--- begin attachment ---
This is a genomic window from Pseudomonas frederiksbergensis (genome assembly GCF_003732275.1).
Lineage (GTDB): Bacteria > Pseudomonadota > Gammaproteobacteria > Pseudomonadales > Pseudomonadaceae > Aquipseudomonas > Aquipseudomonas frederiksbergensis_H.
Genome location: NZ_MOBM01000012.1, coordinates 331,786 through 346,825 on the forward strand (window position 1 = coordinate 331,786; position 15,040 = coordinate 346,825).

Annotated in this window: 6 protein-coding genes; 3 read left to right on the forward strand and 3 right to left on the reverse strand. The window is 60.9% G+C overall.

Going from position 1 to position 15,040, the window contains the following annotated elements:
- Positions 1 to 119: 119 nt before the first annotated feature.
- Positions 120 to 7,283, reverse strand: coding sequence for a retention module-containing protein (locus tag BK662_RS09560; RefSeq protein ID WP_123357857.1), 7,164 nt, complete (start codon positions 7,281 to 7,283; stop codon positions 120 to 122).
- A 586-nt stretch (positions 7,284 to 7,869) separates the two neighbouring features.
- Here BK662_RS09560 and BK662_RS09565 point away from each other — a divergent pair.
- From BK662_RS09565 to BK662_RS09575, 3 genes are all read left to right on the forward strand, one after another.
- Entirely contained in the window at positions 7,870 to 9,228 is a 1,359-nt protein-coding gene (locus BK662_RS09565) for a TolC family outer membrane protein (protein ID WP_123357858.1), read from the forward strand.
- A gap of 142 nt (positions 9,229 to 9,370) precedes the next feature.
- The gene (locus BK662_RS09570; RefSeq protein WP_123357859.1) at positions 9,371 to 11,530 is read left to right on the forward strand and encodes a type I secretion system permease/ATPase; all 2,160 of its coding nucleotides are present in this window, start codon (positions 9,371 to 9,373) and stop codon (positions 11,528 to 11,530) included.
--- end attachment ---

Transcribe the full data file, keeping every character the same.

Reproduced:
This is a genomic window from Pseudomonas frederiksbergensis (genome assembly GCF_003732275.1).
Lineage (GTDB): Bacteria > Pseudomonadota > Gammaproteobacteria > Pseudomonadales > Pseudomonadaceae > Aquipseudomonas > Aquipseudomonas frederiksbergensis_H.
Genome location: NZ_MOBM01000012.1, coordinates 331,786 through 346,825 on the forward strand (window position 1 = coordinate 331,786; position 15,040 = coordinate 346,825).

Annotated in this window: 6 protein-coding genes; 3 read left to right on the forward strand and 3 right to left on the reverse strand. The window is 60.9% G+C overall.

Going from position 1 to position 15,040, the window contains the following annotated elements:
- Positions 1 to 119: 119 nt before the first annotated feature.
- Positions 120 to 7,283, reverse strand: coding sequence for a retention module-containing protein (locus tag BK662_RS09560; RefSeq protein ID WP_123357857.1), 7,164 nt, complete (start codon positions 7,281 to 7,283; stop codon positions 120 to 122).
- A 586-nt stretch (positions 7,284 to 7,869) separates the two neighbouring features.
- Here BK662_RS09560 and BK662_RS09565 point away from each other — a divergent pair.
- From BK662_RS09565 to BK662_RS09575, 3 genes are all read left to right on the forward strand, one after another.
- Entirely contained in the window at positions 7,870 to 9,228 is a 1,359-nt protein-coding gene (locus BK662_RS09565) for a TolC family outer membrane protein (protein ID WP_123357858.1), read from the forward strand.
- A gap of 142 nt (positions 9,229 to 9,370) precedes the next feature.
- The gene (locus BK662_RS09570; RefSeq protein WP_123357859.1) at positions 9,371 to 11,530 is read left to right on the forward strand and encodes a type I secretion system permease/ATPase; all 2,160 of its coding nucleotides are present in this window, start codon (positions 9,371 to 9,373) and stop codon (positions 11,528 to 11,530) included.